A quest to analyze the unique features of individual human brains evolved into the so-called Midnight Scan Club, a group of scientists who had big ideas but almost no funding and little time to research the trillions of neural connections that activate the body’s most powerful organ.
The research group started in 2013 by two neuroscientists at Washington University School of Medicine in St. Louis who aimed to collect a massive amount of data on individual brains. The study’s subjects were the scientists themselves and eight others, all junior faculty or graduate students.
For this study, the researchers used brain-imaging techniques to evaluate brain networks that control speech and motor function, among other activities. The researchers examined individuals while resting and performing cognitive tasks such as reading. The goal was to better understand the inner-workings of individual people’s brains by compiling hours and hours of data collected on 10 adults — a group of study subjects that included two of the researchers themselves.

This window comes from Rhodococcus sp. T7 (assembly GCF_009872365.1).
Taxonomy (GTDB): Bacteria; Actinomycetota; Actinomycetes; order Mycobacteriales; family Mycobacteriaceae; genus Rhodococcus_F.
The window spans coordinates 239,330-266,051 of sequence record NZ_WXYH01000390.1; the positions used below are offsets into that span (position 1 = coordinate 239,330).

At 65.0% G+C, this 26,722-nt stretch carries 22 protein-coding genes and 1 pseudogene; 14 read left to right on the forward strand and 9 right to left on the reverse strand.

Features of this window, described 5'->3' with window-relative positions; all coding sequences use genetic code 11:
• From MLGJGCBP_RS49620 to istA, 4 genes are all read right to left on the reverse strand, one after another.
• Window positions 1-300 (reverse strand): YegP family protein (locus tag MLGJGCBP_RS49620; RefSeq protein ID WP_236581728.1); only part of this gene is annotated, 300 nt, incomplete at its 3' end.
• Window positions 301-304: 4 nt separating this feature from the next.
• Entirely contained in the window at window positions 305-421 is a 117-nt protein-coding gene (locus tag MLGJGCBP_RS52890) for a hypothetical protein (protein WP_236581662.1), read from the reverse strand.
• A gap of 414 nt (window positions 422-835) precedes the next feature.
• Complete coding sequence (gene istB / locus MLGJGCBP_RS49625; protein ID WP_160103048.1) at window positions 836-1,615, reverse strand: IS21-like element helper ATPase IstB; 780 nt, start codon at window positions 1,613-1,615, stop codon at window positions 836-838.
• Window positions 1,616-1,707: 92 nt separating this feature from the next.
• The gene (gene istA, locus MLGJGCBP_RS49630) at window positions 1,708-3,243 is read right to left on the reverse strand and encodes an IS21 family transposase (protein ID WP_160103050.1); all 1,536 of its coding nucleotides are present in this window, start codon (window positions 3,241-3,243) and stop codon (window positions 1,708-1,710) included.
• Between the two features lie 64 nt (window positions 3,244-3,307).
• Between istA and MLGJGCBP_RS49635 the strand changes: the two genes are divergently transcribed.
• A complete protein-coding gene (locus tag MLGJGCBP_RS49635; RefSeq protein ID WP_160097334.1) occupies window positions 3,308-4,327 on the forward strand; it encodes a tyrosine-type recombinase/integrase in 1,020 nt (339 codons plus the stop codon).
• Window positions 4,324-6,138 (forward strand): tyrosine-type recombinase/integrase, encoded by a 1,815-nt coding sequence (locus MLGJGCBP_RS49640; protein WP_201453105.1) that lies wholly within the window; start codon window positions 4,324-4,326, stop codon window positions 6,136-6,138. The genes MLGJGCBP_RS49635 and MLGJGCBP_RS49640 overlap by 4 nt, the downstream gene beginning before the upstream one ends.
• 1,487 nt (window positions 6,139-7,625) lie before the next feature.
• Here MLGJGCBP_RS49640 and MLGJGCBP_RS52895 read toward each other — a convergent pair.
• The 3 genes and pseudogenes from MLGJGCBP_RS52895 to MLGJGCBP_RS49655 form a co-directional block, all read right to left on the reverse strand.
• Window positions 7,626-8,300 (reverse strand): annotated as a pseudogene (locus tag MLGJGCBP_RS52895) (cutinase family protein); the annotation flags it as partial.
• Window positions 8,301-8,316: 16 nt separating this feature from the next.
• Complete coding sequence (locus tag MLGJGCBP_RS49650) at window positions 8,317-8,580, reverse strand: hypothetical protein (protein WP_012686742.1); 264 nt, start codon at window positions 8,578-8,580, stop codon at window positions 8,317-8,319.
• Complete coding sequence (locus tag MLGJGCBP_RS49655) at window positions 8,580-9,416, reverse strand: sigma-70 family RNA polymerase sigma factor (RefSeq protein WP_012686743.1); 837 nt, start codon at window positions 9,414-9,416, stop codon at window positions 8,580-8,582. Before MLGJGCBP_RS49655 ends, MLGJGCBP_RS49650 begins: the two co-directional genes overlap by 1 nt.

Their work led to 10 high-fidelity, individual-specific connectomes — detailed maps of neural brain connections that reveal spatial and organizational variability in brain networks, and that may one day be helpful in determining personalized treatments for brain-related disorders.
Using this approach, we might one day be able to obtain brain-function maps of patients and individualize neuropsychiatric and medical treatments based on specific features of their brain networks. We’d like to be able to provide personalized medicine using neuroimaging to treat people with seizures, migraines and depression.